• Automated office blood pressure monitoring. The benefits of using automated BP monitoring include calibration and standardization of equipment across study sites and removal of variability resulting from human/auscultatory bias.


  • Remote home blood pressure monitoring. Telemonitoring provides a means of electronically transferring study participant, self-monitored BP data to a central repository, reducing the number of patient visits and increasing patient compliance for a study. This methodology is valuable for providing real time visibility into blood pressure trends during the conduct of the study.

Be sure to join me on Oct 10th to further explore best practices for BP monitoring in clinical trials and gain perspective from a pharmaceutical sponsor who has been directly involved in addressing and navigating approaches to defining an off-target BP signal for a developing compound.

Link to original press release:

Medidata Launches Novel Study of Technology-Enabled Patient Engagement on Changing Health Outcomes in Diabetes Community

First Medidata-Sponsored Clinical Trial Will Use mHealth Devices Linked to Cloud Technology for Lifestyle Management

NEW YORK, N.Y. – September 19, 2013 – Medidata Solutions (NASDAQ: MDSO), the leading global provider of cloud-based solutions for clinical research in life sciences, today announced the sponsorship of its first clinical trial, which will evaluate the impact of mobile and cloud-based technology on patient engagement for improved health outcomes in the diabetes community.

By providing patients with the tools they need to track behavioral factors such as weight and physical activity, the pioneering study will test whether technology can increase the rates of therapy adoption and drive better outcomes for people with diabetes. Medidata’s study will use mHealth devices that provide immediate feedback to participants and are wirelessly linked to targeted messaging for unique patient engagement.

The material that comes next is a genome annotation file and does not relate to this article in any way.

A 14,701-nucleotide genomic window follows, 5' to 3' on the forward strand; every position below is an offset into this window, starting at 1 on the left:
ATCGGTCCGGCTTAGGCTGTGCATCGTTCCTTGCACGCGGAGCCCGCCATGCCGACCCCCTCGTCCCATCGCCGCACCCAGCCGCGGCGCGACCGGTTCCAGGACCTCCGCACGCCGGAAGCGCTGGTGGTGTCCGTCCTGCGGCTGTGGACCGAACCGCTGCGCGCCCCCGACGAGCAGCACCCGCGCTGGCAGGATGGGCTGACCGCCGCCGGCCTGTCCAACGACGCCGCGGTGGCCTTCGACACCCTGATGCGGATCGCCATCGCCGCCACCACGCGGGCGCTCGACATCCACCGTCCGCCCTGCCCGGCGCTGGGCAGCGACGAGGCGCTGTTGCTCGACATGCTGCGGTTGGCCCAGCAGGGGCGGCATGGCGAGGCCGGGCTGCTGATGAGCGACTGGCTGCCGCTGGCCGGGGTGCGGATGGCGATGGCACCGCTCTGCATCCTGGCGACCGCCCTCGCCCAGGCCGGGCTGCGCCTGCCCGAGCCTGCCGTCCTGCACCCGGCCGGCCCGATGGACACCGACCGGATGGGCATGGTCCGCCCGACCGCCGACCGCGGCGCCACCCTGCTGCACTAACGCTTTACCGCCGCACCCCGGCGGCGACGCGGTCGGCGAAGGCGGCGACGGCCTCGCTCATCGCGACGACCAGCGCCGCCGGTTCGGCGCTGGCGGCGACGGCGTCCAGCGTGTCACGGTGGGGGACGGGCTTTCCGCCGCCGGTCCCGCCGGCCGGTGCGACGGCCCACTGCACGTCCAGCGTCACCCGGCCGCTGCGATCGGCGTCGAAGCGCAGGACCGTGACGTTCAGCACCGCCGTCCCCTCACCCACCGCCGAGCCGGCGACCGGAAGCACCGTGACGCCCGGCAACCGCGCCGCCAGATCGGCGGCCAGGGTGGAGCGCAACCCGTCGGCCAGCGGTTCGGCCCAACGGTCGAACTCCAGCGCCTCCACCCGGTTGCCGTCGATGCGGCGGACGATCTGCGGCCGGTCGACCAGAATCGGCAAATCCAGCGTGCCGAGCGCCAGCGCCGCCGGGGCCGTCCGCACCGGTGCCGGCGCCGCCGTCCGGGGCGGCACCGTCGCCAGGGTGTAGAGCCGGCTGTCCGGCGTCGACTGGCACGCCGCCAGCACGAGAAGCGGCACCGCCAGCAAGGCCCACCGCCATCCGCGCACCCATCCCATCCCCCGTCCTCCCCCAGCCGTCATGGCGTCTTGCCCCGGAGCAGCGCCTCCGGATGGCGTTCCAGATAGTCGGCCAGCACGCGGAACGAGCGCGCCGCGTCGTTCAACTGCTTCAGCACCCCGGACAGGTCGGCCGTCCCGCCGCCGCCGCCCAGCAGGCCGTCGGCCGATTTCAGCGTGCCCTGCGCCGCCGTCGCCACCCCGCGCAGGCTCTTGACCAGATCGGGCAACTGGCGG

The study is in collaboration with Medidata Technology Partner Spaulding Clinical Research, a leading clinical research solution provider and medical device manufacturer, which will use its capabilities to enable the mHealth devices to connect to the Medidata Clinical Cloud™.Withings, a top innovator in health and wellness smart devices and applications, will supply the mHealth devices that will monitor the physical activity and weight of study participants. Leading endocrinologist Dr. Zachary T. Bloomgarden, Clinical Professor of Medicine, Endocrinology, Diabetes and Bone Disease at Mount Sinai Hospital in New York and co-editor of the Journal of Diabetes, is the study’s principal investigator. The initial feasibility stage of the study is slated to start in the fourth quarter of 2013 and will be followed by a randomized clinical trial.

“We are proud to sponsor our first clinical study in collaboration with Spaulding and Withings to see how disruptive technology can improve patient engagement and actually lead to better medical outcomes,” said Glen de Vries, president of Medidata Solutions. “Since our beginning, Medidata has pioneered the use of technology to transform clinical research, and the opportunity to see our technology used to improve patient health in the critical area of diabetes care is a logical—and incredibly exciting—extension.”

More than 20 million Americans have been diagnosed as having diabetes, the number nearly doubling in the past decade due to factors including lack of physical activity and obesity, resulting in significant individual and societal impacts and costs. Through activity monitoring devices, uploaded data and targeted feedback, the Medidata-sponsored study will explore the potential of technology tools to improve overall levels of patient adherence to lifestyle changes. The feedback provided to patients will address exercise levels as well as diet and regular use of recommended medications.